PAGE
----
Sprinter Dutee Chand reveals same-sex relationship, fears run-in with family

Tough battle: Dutee Chand during the Asian Games in Jakarta in this file photo of August, 2018.

Tough battle: Dutee Chand during the Asian Games in Jakarta in this file photo of August, 2018.   | Photo Credit: JEWEL SAMAD


India’s fastest woman says she may be expelled from home.

Unapologetic about her same-sex relationship with a younger relative, India’s fastest woman Dutee Chand is facing a tough battle of acceptance in her family.

Dutee, who won two silver medals at the 2018 Asian Games, became one of the few athletes in the world to openly admit to same-sex relationship. “I am having a relationship with a 19-year-old woman from my village for the past five years. She is studying B.A. second year in a Bhubaneswar college. She is a relative of mine and whenever I come home, I spend time with her. She is a kind of soul-mate for me and I want to settle down with her in future,” Chand, 23, told PTI from Hyderabad, where she is training.

SC order

A landmark judgment of the Supreme Court last year made same sex relationship between consenting adults a non-criminal act, but marriage between such individuals is still not legal in India.

Dutee, the 100 m national record holder (11.24 seconds), says that while her parents have not yet raised any objection, her eldest sister has threatened not only to expel her from the family but also send her to jail. “My eldest sister kind of wields power and authority in my family. She has thrown out my elder brother from home because she does not like his wife. She has threatened me that the same will happen to me. But I am also an adult who has individual freedom. So I decided to go ahead with this and make it public,” she said. “My eldest sister feels that my partner is interested in my property. She has told me that she will send me to jail for having this relationship.”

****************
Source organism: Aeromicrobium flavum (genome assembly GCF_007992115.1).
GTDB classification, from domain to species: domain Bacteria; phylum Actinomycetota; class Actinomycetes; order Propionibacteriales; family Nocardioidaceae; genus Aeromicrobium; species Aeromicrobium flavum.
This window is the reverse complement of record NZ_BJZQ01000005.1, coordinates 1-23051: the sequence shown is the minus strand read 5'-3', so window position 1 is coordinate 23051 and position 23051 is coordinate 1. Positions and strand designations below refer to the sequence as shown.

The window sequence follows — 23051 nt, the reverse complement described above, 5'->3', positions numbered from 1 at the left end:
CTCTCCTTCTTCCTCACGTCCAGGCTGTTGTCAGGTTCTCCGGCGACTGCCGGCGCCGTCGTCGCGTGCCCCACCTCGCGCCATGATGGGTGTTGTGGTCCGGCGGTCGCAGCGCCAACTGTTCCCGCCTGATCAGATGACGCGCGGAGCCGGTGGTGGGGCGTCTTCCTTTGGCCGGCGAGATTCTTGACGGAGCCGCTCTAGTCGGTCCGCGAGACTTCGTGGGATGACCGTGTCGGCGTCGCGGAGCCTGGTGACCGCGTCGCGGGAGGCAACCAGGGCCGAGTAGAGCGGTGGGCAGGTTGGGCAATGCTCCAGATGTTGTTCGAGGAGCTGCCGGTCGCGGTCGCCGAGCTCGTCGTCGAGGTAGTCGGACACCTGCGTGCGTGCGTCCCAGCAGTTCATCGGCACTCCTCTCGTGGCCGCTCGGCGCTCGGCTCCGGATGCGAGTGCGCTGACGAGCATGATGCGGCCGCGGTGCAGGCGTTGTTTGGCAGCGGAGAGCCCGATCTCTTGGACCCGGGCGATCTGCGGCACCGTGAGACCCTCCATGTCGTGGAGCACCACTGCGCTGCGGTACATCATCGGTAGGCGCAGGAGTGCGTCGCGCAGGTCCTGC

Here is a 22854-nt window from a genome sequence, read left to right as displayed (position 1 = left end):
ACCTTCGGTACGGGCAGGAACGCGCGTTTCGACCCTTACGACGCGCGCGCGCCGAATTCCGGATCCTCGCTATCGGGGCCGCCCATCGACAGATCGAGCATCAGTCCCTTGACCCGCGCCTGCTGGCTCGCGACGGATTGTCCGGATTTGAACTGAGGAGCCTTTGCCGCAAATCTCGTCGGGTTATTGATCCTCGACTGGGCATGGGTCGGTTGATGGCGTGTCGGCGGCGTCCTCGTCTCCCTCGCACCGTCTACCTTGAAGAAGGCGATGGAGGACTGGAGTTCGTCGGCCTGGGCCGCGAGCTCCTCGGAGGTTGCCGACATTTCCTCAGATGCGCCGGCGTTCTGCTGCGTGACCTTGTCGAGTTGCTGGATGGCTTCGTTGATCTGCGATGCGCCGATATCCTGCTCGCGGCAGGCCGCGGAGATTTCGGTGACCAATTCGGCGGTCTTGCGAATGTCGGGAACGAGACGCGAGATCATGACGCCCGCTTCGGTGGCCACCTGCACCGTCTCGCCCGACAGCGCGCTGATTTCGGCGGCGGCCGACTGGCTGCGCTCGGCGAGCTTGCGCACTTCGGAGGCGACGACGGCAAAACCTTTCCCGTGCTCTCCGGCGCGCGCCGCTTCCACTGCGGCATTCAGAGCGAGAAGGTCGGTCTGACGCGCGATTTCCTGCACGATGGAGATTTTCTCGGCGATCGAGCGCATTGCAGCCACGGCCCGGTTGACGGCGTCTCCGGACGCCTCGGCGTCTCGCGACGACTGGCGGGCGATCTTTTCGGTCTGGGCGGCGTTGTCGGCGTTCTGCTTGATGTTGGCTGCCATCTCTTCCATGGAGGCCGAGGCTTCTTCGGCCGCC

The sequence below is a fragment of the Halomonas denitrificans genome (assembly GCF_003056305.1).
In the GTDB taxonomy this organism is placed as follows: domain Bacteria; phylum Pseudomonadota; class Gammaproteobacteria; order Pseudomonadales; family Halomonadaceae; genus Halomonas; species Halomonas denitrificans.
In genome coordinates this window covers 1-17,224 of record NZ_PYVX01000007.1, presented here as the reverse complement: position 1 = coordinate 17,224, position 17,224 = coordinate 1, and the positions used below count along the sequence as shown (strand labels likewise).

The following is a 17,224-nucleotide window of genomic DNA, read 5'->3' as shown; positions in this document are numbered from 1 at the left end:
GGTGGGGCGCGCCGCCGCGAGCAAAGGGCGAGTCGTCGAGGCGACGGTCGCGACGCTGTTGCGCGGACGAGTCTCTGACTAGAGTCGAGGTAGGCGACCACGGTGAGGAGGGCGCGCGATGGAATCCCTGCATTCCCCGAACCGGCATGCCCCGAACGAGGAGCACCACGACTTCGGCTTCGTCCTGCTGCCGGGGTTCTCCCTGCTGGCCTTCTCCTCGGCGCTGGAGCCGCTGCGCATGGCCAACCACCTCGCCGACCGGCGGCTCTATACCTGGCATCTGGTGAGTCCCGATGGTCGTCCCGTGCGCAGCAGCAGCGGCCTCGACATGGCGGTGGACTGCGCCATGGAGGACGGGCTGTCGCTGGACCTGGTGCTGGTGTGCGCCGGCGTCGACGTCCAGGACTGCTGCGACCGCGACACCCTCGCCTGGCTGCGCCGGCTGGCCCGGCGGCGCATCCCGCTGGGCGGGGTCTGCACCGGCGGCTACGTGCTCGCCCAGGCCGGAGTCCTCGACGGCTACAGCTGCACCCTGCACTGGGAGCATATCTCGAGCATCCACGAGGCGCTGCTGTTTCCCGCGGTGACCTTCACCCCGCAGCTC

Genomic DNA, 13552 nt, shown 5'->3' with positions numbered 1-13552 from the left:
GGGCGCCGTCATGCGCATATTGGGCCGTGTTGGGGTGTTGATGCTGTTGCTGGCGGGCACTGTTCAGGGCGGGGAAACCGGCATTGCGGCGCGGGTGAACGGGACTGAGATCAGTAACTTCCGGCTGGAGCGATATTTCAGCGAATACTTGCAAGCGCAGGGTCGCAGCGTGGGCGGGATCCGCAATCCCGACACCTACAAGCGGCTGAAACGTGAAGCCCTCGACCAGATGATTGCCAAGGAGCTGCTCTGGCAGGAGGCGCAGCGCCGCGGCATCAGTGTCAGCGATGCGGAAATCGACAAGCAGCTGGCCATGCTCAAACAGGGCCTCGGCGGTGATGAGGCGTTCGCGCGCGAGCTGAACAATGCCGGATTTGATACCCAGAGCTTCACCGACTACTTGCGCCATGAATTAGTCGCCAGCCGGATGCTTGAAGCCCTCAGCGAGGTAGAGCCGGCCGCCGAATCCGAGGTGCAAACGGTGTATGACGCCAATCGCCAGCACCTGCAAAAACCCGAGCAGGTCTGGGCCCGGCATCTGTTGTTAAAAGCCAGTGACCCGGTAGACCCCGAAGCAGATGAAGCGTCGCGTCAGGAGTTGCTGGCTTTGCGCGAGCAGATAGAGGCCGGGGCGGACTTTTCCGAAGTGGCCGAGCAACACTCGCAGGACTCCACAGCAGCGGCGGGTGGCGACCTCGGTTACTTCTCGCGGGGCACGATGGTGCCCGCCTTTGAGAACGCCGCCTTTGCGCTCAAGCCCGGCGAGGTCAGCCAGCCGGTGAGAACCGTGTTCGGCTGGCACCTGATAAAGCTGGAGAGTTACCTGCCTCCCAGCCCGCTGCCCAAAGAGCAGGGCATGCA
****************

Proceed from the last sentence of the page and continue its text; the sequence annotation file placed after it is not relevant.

Dutee said her partner was free to marry whoever she wanted to in future.

“I will continue my athletics career. I am going to take part in the World University Games next month and hope to qualify for the World Championships later this year. My aim is to qualify for next year’s Olympics, so I am training hard,” she said.

While Dutee refused to name her partner, she said the Supreme Court’s judgment gave her the courage to go public. “My partner also agreed that we make this public and face whatever repercussions it may have. I believe in individual freedom and right to decide how and with whom I will live my life.”

She said another reason for her to come out in the open was that she did not want to have the fate of sprinter Pinki Pramanik, who was accused of rape by her live-in partner. Pinki was part of the 2006 Asian Games 4x400m relay gold winning team.

“We did not want this kind of situation happening in future,” Dutee said.

Dutee, who was banned for one year by the International Association of Athletics Federations (IAAF) in 2014 for having higher testosterone (male sex hormone) level than permissible, hails from Chaka Gopalpur village in Jajpur district of Odisha. She was born to Chakradhar Chand and Akhuji Chand. Dutee won a landmark ‘gender’ case against the IAAF in an appeal to the Court of Arbitration in 2015, and she was allowed to compete after having been banned for one year. The Court of Arbitration suspended the IAAF’s policy on hyperandrogenism for two years. Later, the world body changed the policy, which applicable only on female athletes competing in the range of 400m to 1500m, leaving out Dutee, who competes in 100m and 200m, from its ambit.

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Printable version | Jan 18, 2020 10:52:02 PM |

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